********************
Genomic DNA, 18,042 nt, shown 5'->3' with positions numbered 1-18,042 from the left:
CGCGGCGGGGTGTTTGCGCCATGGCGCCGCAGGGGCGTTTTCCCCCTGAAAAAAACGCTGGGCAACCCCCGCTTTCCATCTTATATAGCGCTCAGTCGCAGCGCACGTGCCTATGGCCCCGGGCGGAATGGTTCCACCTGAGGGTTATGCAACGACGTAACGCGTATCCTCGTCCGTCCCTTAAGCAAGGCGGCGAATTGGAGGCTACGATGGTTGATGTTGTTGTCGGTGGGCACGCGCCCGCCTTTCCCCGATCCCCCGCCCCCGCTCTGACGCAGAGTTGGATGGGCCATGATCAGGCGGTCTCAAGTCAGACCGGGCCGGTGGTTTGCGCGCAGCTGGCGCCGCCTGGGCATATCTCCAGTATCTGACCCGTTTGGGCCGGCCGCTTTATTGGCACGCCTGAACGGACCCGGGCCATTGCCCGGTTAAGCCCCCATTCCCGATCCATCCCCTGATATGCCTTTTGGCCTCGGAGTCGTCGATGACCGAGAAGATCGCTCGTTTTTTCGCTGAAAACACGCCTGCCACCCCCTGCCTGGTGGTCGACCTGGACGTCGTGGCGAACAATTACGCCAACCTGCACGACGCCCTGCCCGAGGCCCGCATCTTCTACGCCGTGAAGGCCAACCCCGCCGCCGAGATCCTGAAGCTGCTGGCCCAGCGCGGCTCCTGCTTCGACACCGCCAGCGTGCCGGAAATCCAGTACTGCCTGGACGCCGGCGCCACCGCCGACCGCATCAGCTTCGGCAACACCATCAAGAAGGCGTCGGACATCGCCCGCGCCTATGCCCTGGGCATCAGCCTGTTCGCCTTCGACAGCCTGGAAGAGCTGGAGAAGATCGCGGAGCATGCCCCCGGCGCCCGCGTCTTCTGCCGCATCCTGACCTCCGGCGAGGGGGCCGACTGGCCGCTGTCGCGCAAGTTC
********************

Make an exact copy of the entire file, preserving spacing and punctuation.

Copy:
Genomic DNA, 18,042 nt, shown 5'->3' with positions numbered 1-18,042 from the left:
CGCGGCGGGGTGTTTGCGCCATGGCGCCGCAGGGGCGTTTTCCCCCTGAAAAAAACGCTGGGCAACCCCCGCTTTCCATCTTATATAGCGCTCAGTCGCAGCGCACGTGCCTATGGCCCCGGGCGGAATGGTTCCACCTGAGGGTTATGCAACGACGTAACGCGTATCCTCGTCCGTCCCTTAAGCAAGGCGGCGAATTGGAGGCTACGATGGTTGATGTTGTTGTCGGTGGGCACGCGCCCGCCTTTCCCCGATCCCCCGCCCCCGCTCTGACGCAGAGTTGGATGGGCCATGATCAGGCGGTCTCAAGTCAGACCGGGCCGGTGGTTTGCGCGCAGCTGGCGCCGCCTGGGCATATCTCCAGTATCTGACCCGTTTGGGCCGGCCGCTTTATTGGCACGCCTGAACGGACCCGGGCCATTGCCCGGTTAAGCCCCCATTCCCGATCCATCCCCTGATATGCCTTTTGGCCTCGGAGTCGTCGATGACCGAGAAGATCGCTCGTTTTTTCGCTGAAAACACGCCTGCCACCCCCTGCCTGGTGGTCGACCTGGACGTCGTGGCGAACAATTACGCCAACCTGCACGACGCCCTGCCCGAGGCCCGCATCTTCTACGCCGTGAAGGCCAACCCCGCCGCCGAGATCCTGAAGCTGCTGGCCCAGCGCGGCTCCTGCTTCGACACCGCCAGCGTGCCGGAAATCCAGTACTGCCTGGACGCCGGCGCCACCGCCGACCGCATCAGCTTCGGCAACACCATCAAGAAGGCGTCGGACATCGCCCGCGCCTATGCCCTGGGCATCAGCCTGTTCGCCTTCGACAGCCTGGAAGAGCTGGAGAAGATCGCGGAGCATGCCCCCGGCGCCCGCGTCTTCTGCCGCATCCTGACCTCCGGCGAGGGGGCCGACTGGCCGCTGTCGCGCAAGTTC